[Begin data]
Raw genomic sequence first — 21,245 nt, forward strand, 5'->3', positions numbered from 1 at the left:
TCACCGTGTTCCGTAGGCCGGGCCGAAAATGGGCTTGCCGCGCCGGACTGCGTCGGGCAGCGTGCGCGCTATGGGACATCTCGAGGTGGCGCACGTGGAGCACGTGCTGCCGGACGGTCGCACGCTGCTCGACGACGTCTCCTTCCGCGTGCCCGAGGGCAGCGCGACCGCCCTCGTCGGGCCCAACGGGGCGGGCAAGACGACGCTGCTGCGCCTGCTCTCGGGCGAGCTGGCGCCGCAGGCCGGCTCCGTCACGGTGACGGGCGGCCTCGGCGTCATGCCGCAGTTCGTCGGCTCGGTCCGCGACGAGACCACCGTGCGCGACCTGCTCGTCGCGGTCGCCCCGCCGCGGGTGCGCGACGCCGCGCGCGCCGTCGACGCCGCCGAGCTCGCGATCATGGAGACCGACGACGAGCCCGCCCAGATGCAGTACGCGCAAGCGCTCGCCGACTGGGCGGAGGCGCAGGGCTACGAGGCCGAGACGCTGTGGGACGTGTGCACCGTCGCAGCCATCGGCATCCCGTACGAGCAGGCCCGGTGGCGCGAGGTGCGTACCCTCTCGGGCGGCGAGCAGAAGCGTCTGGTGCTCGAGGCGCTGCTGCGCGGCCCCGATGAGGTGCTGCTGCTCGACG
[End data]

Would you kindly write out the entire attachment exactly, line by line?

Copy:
Raw genomic sequence first — 21,245 nt, forward strand, 5'->3', positions numbered from 1 at the left:
TCACCGTGTTCCGTAGGCCGGGCCGAAAATGGGCTTGCCGCGCCGGACTGCGTCGGGCAGCGTGCGCGCTATGGGACATCTCGAGGTGGCGCACGTGGAGCACGTGCTGCCGGACGGTCGCACGCTGCTCGACGACGTCTCCTTCCGCGTGCCCGAGGGCAGCGCGACCGCCCTCGTCGGGCCCAACGGGGCGGGCAAGACGACGCTGCTGCGCCTGCTCTCGGGCGAGCTGGCGCCGCAGGCCGGCTCCGTCACGGTGACGGGCGGCCTCGGCGTCATGCCGCAGTTCGTCGGCTCGGTCCGCGACGAGACCACCGTGCGCGACCTGCTCGTCGCGGTCGCCCCGCCGCGGGTGCGCGACGCCGCGCGCGCCGTCGACGCCGCCGAGCTCGCGATCATGGAGACCGACGACGAGCCCGCCCAGATGCAGTACGCGCAAGCGCTCGCCGACTGGGCGGAGGCGCAGGGCTACGAGGCCGAGACGCTGTGGGACGTGTGCACCGTCGCAGCCATCGGCATCCCGTACGAGCAGGCCCGGTGGCGCGAGGTGCGTACCCTCTCGGGCGGCGAGCAGAAGCGTCTGGTGCTCGAGGCGCTGCTGCGCGGCCCCGATGAGGTGCTGCTGCTCGACG